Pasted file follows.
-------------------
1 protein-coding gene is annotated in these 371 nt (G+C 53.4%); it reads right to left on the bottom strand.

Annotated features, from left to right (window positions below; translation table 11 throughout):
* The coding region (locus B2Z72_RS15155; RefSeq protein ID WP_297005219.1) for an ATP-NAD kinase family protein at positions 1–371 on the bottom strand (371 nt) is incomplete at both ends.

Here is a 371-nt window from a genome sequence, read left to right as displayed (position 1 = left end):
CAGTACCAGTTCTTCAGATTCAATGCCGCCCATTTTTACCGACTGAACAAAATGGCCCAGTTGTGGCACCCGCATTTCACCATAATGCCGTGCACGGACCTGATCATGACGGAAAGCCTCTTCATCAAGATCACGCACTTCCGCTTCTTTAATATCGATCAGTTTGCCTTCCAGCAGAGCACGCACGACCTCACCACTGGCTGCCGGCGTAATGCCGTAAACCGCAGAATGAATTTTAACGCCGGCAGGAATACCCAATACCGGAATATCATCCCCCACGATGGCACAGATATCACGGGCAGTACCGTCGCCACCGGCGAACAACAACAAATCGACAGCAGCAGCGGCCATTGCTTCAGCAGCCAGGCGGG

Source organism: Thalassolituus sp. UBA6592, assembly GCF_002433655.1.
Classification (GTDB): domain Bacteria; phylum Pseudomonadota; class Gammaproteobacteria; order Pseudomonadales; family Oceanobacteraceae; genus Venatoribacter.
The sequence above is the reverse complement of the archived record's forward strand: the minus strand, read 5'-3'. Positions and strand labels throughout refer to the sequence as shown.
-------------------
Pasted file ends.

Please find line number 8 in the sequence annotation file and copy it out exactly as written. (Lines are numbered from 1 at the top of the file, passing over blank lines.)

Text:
The sequence above is the reverse complement of the archived record's forward strand: the minus strand, read 5'-3'. Positions and strand labels throughout refer to the sequence as shown.